With even more challenging times ahead, it is imperative the social housing sector continues to be a positive force for change. We need to maintain our commitment to and investment in employment support, giving people the tools they need to overcome barriers and make a success of life.
To do so, we need to ensure we are around the table and that our voice is heard as 2022’s busy policy agenda moves forward. In the Levelling Up White Paper and the Social Housing Regulation Bill, we see two of the key policies that will impact both the housing and employment sectors this year. We continue to await details on the framework for the UK’s post-Brexit Shared Prosperity Fund (UKSPF) and we continue to urge the Government to involve social housing as key players – as investment partners – from the outset of the Fund.
“With even more challenging times ahead, it is imperative the social housing sector continues to be a positive force for change”
Levelling up and UKSPF are once-in-a-lifetime chances for the government to invest in our communities and to provide opportunities where they are most needed. European funding, ESF et al, did make a difference and did protect important social policies across the UK. But this funding didn’t reach everyone, and it wasn’t readily recognised by many communities as the driver for social changes that they wanted to see.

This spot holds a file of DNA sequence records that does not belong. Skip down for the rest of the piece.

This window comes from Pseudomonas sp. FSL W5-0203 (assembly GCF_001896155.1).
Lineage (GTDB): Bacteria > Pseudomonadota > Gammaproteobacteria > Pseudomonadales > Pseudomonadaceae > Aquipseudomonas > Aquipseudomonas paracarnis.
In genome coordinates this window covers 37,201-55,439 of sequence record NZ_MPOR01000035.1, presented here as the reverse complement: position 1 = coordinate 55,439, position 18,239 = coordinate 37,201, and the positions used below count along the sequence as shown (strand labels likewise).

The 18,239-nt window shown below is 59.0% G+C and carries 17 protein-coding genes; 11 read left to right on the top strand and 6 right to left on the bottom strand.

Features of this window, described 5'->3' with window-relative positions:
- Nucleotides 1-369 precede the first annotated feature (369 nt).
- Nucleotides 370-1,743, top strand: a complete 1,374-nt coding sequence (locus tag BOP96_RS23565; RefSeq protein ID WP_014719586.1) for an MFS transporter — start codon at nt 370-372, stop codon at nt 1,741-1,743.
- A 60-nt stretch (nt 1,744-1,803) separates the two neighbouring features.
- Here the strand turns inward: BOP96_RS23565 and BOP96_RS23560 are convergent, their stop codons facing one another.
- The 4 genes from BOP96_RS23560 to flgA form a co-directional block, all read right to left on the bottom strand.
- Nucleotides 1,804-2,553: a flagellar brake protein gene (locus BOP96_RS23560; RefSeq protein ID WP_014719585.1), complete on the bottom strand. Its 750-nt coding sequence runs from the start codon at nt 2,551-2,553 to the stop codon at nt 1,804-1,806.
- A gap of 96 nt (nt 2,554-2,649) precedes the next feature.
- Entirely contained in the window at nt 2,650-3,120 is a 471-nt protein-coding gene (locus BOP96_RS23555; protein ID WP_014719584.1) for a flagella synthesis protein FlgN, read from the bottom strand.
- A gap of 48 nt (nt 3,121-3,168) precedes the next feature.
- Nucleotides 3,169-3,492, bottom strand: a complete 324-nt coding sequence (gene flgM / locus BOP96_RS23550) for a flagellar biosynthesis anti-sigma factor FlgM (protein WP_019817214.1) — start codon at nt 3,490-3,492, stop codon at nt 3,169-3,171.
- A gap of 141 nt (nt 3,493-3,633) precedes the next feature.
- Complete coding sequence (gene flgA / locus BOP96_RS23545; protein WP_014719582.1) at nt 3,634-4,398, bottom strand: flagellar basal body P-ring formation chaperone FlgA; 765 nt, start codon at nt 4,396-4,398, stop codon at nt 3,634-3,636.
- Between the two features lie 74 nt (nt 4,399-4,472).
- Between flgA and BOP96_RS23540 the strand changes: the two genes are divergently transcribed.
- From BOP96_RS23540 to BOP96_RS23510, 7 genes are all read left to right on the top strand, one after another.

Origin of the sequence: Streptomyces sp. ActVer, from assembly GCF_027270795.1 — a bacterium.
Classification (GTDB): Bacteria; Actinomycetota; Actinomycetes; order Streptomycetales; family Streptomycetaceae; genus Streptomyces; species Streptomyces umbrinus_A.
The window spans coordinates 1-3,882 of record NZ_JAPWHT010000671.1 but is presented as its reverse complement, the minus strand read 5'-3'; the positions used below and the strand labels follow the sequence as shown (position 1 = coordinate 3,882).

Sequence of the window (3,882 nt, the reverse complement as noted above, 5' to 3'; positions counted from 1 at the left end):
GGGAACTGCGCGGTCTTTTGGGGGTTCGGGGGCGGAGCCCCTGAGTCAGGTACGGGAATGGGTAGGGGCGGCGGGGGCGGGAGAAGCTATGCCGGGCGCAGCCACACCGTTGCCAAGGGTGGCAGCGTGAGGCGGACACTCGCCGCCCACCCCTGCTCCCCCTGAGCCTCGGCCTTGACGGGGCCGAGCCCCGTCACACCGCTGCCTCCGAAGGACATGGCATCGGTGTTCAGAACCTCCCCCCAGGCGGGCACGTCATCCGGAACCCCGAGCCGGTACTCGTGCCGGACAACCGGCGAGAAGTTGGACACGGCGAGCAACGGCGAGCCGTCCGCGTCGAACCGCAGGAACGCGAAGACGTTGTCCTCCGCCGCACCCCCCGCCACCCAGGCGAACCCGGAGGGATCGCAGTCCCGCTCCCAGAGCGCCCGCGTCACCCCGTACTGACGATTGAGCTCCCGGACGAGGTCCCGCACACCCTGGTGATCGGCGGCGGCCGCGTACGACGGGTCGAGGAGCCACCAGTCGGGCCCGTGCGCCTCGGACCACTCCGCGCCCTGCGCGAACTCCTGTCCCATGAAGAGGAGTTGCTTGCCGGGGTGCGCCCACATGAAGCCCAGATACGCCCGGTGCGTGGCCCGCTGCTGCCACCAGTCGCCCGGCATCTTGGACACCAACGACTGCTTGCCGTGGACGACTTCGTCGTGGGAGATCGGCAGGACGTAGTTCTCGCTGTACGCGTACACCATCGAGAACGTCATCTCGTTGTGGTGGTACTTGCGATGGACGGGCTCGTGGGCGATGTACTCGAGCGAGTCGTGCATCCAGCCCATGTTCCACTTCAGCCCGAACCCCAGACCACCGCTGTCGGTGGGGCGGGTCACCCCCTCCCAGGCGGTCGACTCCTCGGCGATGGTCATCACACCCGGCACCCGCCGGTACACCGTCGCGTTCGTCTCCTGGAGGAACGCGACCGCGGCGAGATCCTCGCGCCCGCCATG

UKSPF has a chance to reach people in a different way, in a more directly democratic and accountable way and to be shaped optimally for local communities by local partners. Social housing is essential in local UKSPF structures and must be given the space to work with ‘lead authorities’ in line with the UKSPF Framework and the Levelling Up White Paper.
It is vital that a more effective and less bureaucratic UKSPF is developed in a way that can support levelling up and ensure that no communities are left behind in the UK’s journey to growth as we work to build back better from COVID and tackle inequality.
The Social Housing and UKSPF Commission is calling on the government to leverage the power and value of housing providers to maximise the impact that UKSPF can have, by working with housing providers to design the UKSPF and with four key steps to success.
- Set up UKSPF for success from the start
- Ringfence UKSPF funding for housing providers
- Put housing providers at the heart of UKSPF delivery
- Cut the red tape
These developments could – and should – enable social housing services and job opportunities to continue to reach those most in need, to help more people through the most difficult of times and to deal with the challenges that lie ahead.
We are the community anchors who connect with vulnerable and hard-to-reach people every day. Our support strengthens people and places and grows local economies based on specific resident and local community needs, connecting people with employment and skills opportunities in response to local labour markets and setting them on the path to meaningful work and sustainable career progression. We can ensure that no one is left behind in the bid to level up the UK.
Communities that Work works in partnership with a range of stakeholders to build influence around the housing and employment agenda.
Image: Lynsey Sweeney, managing director, Communities that Work